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Reviewed by:
  • Modernism and Opera ed. by Richard Begam and Matthew Wilson Smith
  • Catherine Nolan
Begam, Richard, and Matthew Wilson Smith, eds. Modernism and Opera. Baltimore: Johns Hopkins UP, 2016. Pp. 378. $45.00.

Opera, the quintessential multimedia art form, is splendidly well suited to exploration of its association with twentieth-century modernism, itself a notoriously multivalent concept. Each of the twelve essays in Modernism and Opera, edited by Richard Begam and Matthew Wilson Smith, by authors representing multiple disciplines including comparative literature, musicology, and theatre studies, adopts an exclusive musical, geographical, and critical context. Yet, taken collectively, under the thoughtful curation of the editors, Modernism and Opera offers an insightful reflection of the expression of and response to modernism in operatic works originating in multiple locations in Europe, England, and North America and in multiple languages across the twentieth century.

The book is divided into three sections: "World War I and Before: Crises of Gender and Theatricality"; "Interwar Modernism: Movement and Countermovement"; and "Opera after World War II: Tensions of Institutional Modernism." Articulating the [End Page 500] scope of the twentieth century and beyond through the markers of the two World Wars anchors the collection in a recognizable narrative in which operatic modernism is intimated prior to World War I, consolidated between World War I and World War II, and increasingly normalized after World War II. Two recurring themes across the volume are the incompatibility of modernism and theatricality, particularly in twentieth-century opera (Ackerman, Lindenberger) and the renewal of interest in twentieth-century modernism in the evolving area of New Modernist Studies (4-5), which calls for expansion of the historical scope, geographical scope, and disciplinary scope of modernist studies (Mao and Walkowitz).

The three essays in Part I address issues of gender and anti-theatricality in modernist opera in three pre-World War I works: Wagner's Parsifal, Debussy's Pelléas et Mélisande, and Bartók's Duke Bluebeard's Castle. Matthew Wilson Smith begins the discussion with Wagner in "Laughing at the Redeemer: Kundry and the Paradox of Parsifal." Drawing on Wagner's revelatory shift after gaining familiarity with Schopenhauer's philosophy, Wilson Smith focuses on the character of Kundry, specifically her gender, her Jewish identity, her hysteria, and her agitated gestures, all of which stand in contrast to the overall anti-theatricality and direct symbolic expression of Parsifal. In "Maeterlinck, Debussy, and Modernism," Daniel Albright, drawing again on the importance of Wagner and the French symbolist poets in early modernist opera, traces the expression of modernism, the abstraction of character, and the spatialization of time in Maeterlinck's plays before focusing on Debussy's opera Pelléas et Mélisande. The two main characters are "vanishing creatures on the brink of dissolution, half-formed beings that toy with the notion of being characters in an opera" (82), and Albright insightfully reveals how the harmonically ambiguous soundscape created by the manipulation of two principal musical motives representing the main characters creates a lush musical space for narrative treatment of subsidiary motives.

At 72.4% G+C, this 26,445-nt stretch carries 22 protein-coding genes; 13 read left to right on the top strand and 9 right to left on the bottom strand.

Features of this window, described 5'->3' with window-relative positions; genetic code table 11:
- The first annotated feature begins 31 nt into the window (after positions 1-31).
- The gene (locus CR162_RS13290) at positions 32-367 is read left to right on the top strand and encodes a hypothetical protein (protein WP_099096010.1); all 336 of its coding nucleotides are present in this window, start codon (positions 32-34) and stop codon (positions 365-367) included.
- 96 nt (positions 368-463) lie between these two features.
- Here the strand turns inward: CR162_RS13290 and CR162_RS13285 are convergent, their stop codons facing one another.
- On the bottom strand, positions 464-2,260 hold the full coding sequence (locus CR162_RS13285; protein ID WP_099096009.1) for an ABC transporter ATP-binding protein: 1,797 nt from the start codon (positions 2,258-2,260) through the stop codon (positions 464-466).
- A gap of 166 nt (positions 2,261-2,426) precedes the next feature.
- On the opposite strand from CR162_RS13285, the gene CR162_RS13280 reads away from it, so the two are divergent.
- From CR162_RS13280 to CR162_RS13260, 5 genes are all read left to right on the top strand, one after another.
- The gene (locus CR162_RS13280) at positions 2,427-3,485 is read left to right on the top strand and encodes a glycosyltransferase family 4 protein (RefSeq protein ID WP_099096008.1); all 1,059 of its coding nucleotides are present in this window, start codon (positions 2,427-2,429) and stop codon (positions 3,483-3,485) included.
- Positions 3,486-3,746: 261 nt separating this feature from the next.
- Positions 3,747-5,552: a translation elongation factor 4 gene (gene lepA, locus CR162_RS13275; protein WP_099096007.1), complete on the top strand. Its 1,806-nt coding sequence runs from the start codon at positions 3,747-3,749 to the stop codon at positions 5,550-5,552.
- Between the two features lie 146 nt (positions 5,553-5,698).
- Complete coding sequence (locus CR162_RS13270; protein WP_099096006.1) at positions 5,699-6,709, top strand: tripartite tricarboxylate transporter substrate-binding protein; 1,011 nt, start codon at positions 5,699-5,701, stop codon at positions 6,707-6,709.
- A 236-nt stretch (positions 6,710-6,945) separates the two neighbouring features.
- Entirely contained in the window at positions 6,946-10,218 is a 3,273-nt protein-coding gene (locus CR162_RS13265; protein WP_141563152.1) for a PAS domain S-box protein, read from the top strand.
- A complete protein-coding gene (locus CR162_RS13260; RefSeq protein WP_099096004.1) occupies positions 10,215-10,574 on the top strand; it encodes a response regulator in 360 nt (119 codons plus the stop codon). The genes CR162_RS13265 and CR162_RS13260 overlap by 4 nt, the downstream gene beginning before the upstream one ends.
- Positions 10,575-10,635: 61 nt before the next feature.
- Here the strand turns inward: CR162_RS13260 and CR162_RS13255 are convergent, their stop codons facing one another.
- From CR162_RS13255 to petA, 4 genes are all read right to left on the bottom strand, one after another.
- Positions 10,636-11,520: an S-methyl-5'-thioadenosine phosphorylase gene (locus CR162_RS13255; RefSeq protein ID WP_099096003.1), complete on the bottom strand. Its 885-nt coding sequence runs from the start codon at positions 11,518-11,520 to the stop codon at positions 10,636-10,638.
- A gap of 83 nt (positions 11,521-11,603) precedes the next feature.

In "Echoes of the Self: Cosmic Loneliness in Bartók's Duke Bluebeard's Castle," Klára Móricz points out the curiosity of Bartók's decision to write his only opera and his motivation primarily because of the subject matter of Béla Baláz's 1910 play, a "portrayal of the modernist condition of loneliness, isolation, and alienation" (101) that reflected the young composer's personal life at the time. Móricz discusses a musical precursor for Bluebeard in Bartók's piano work, Third Dirge, Op. 9a, itself a fantasy on Schubert's gloomy song "Der Doppelgänger." The opera includes only two singing roles, Bluebeard and his wife Judith, and Móricz focuses on the role of Judith as the catalyst for action in the opera as the bearer of light. Light (positive force) and darkness (negative force), represented by diametrically opposing tonal regions (C and F-sharp, respectively), exchange places through the agency of Judith, but ultimately darkness prevails. Móricz concludes her essay with a reflection on Bluebeard as a model of gender conflict exemplified by binary oppositions including male-female...


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pp. 500-504
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